In a broader sense, however, it clearly functions under a “generational time within which values, wealth, goods, and morals are passed through family ties from one generation to the next” (5). It’s also quite obviously wrapped up in “the kinds of hypothetical temporality—the time of ‘what if’—that demands protection in the way of insurance policies, health care, and wills” (5) that signal middle-classness more than anything.

So, given that the adult partnership in this household is same-sex, is this a queer time, or place, or both, or neither? I think the most fortuitous part of being here while thinking through Halberstam is the ways in which this location and its inhabitants disarticulate metronormativity from reproductive temporality.

Here, more than I have observed even in the drowning-in-corn-and-soybeans Urbana-Champaign, it is clear that the two modes of normalization of queerness that Halberstam identifies don’t have to always go together, even though she seems to think that they do.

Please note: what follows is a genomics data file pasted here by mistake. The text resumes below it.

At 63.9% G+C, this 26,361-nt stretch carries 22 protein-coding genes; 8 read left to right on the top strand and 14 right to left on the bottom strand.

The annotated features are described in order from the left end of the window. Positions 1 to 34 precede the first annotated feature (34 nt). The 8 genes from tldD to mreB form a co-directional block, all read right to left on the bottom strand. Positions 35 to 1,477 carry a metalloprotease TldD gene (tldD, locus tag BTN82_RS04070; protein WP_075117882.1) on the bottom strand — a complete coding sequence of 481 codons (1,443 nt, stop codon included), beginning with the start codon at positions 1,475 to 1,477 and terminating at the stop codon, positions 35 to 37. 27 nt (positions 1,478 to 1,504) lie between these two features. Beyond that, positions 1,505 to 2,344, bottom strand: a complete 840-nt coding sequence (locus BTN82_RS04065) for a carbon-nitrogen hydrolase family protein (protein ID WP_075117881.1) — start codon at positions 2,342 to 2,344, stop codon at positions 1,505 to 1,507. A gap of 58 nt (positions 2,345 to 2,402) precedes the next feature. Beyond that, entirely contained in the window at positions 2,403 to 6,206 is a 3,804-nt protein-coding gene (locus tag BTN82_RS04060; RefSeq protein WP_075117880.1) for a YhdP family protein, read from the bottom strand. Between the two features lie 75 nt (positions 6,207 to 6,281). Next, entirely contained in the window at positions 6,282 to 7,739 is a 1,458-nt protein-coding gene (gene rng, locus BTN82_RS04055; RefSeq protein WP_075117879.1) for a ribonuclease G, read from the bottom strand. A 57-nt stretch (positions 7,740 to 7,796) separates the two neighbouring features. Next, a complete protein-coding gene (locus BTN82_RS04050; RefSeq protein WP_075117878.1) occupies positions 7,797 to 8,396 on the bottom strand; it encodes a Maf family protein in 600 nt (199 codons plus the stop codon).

Indeed, though Halberstam herself doesn’t quite make this connection, when she points in the cases of Brandon Teena and Matthew Shepard to “the complex interactions of race, class, gender, and sexuality that result in murder, but whose origins lie in state-authorized formations of racism, homophobia, and poverty” (46), it begins to suggest that some sort of intersectional analysis is in order if the fullness of these formations is to be appreciated.

Any given person is more or less normative on a variety of axes—with ultimate normativity being, as Butler reminds us, impossible to embody. So my mom and her partner challenge metronormativity, but they reinforce reproductive temporality, and there is no contradiction in doing both at once—however unfortunate the latter may be—because these are formations that intersect in various ways for various people.